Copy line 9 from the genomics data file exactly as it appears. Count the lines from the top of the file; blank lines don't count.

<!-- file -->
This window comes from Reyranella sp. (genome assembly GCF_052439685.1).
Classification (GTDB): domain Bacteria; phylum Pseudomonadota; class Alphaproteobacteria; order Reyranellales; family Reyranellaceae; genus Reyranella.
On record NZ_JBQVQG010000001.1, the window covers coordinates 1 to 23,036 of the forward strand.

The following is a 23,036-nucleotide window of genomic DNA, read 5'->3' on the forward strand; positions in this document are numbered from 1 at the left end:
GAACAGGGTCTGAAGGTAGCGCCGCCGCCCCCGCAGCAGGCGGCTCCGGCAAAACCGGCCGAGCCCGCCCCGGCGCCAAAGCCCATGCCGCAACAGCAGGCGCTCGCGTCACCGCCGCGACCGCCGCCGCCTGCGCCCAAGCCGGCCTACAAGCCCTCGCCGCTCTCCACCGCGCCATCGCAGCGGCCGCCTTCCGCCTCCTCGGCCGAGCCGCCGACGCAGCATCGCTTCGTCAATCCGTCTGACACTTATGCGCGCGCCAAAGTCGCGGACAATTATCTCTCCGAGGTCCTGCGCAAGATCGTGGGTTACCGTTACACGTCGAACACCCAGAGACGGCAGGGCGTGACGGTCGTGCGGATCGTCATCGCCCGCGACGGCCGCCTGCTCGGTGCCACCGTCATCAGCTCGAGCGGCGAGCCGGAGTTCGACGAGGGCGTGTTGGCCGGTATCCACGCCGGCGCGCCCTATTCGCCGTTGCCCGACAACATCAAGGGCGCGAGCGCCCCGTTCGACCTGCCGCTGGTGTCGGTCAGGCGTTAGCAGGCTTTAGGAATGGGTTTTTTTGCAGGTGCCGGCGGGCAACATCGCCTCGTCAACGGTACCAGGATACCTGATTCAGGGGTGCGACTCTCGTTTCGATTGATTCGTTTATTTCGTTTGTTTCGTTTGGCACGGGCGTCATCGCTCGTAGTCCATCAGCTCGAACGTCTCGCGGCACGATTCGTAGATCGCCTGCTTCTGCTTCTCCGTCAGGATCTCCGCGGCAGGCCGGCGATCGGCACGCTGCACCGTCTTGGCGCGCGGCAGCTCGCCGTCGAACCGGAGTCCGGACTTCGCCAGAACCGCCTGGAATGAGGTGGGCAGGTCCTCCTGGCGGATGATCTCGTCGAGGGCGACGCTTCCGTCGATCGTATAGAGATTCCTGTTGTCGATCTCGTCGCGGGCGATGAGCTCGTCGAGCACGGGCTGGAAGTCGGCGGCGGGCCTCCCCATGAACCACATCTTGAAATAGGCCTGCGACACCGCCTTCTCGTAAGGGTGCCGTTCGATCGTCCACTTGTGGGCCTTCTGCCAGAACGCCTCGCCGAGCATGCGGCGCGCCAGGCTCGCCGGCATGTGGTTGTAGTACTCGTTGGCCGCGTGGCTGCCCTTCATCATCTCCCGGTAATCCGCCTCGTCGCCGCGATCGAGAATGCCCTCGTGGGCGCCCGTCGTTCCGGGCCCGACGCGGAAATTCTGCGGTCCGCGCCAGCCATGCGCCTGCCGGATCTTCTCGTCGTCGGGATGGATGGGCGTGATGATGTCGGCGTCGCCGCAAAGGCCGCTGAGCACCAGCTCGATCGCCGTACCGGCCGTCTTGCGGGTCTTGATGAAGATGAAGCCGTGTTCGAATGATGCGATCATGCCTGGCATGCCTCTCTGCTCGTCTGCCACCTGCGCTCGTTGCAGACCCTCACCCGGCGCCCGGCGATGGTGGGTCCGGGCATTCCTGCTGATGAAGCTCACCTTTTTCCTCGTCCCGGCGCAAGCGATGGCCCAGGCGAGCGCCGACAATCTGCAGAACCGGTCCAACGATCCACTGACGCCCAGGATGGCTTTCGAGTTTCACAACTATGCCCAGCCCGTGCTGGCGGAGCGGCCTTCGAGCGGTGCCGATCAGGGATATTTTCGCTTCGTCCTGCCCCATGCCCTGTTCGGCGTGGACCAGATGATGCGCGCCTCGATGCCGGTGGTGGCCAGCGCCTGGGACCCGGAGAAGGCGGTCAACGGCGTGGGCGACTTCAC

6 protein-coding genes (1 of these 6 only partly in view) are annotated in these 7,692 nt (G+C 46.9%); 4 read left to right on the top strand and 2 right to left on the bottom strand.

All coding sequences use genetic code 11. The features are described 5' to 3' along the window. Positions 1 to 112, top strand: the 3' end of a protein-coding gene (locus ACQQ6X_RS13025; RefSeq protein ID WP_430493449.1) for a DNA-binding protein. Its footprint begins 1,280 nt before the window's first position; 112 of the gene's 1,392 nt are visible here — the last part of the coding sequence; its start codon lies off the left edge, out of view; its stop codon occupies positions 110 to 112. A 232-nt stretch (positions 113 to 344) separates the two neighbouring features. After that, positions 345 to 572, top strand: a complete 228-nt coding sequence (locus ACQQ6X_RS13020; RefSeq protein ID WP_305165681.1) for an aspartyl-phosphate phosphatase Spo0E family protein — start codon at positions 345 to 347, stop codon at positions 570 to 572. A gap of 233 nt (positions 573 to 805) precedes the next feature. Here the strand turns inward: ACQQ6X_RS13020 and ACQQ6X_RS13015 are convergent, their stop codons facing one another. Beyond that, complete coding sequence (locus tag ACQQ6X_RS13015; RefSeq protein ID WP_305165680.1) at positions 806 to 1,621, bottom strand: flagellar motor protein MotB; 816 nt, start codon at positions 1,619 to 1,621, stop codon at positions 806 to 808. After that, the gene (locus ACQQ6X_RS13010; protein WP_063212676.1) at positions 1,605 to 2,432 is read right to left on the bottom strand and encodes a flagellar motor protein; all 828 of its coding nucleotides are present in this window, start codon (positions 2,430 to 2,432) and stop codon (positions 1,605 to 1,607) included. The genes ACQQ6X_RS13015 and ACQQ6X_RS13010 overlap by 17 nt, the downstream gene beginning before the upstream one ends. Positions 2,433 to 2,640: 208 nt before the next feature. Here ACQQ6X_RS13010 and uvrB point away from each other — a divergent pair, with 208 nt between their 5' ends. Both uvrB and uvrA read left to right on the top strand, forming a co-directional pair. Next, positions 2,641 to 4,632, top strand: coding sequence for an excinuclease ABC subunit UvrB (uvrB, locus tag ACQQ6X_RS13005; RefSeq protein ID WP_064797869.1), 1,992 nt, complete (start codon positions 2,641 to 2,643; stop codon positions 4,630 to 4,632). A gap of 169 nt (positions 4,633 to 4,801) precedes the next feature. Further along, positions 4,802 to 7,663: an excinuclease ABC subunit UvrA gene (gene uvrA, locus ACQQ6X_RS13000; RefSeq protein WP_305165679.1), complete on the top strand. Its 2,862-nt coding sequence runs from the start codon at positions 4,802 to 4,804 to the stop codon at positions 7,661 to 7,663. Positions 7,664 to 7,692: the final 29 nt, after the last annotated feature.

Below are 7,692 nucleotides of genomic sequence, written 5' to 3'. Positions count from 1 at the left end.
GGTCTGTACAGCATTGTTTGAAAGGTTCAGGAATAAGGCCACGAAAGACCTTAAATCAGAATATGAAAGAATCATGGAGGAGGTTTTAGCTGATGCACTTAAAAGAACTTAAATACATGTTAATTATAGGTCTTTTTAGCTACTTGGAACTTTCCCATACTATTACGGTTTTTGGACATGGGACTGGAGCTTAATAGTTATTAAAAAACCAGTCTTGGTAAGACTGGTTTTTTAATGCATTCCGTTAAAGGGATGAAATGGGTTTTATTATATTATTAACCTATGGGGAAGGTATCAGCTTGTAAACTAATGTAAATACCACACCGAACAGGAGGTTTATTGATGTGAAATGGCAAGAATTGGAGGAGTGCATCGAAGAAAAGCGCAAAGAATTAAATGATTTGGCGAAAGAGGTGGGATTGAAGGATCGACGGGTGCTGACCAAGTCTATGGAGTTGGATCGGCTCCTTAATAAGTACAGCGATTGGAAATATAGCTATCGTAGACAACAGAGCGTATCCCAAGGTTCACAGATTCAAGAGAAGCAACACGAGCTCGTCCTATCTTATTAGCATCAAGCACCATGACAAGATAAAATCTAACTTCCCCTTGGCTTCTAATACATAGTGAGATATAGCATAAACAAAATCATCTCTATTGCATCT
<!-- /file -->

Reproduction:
GGTCTGTACAGCATTGTTTGAAAGGTTCAGGAATAAGGCCACGAAAGACCTTAAATCAGAATATGAAAGAATCATGGAGGAGGTTTTAGCTGATGCACTTAAAAGAACTTAAATACATGTTAATTATAGGTCTTTTTAGCTACTTGGAACTTTCCCATACTATTACGGTTTTTGGACATGGGACTGGAGCTTAATAGTTATTAAAAAACCAGTCTTGGTAAGACTGGTTTTTTAATGCATTCCGTTAAAGGGATGAAATGGGTTTTATTATATTATTAACCTATGGGGAAGGTATCAGCTTGTAAACTAATGTAAATACCACACCGAACAGGAGGTTTATTGATGTGAAATGGCAAGAATTGGAGGAGTGCATCGAAGAAAAGCGCAAAGAATTAAATGATTTGGCGAAAGAGGTGGGATTGAAGGATCGACGGGTGCTGACCAAGTCTATGGAGTTGGATCGGCTCCTTAATAAGTACAGCGATTGGAAATATAGCTATCGTAGACAACAGAGCGTATCCCAAGGTTCACAGATTCAAGAGAAGCAACACGAGCTCGTCCTATCTTATTAGCATCAAGCACCATGACAAGATAAAATCTAACTTCCCCTTGGCTTCTAATACATAGTGAGATATAGCATAAACAAAATCATCTCTATTGCATCT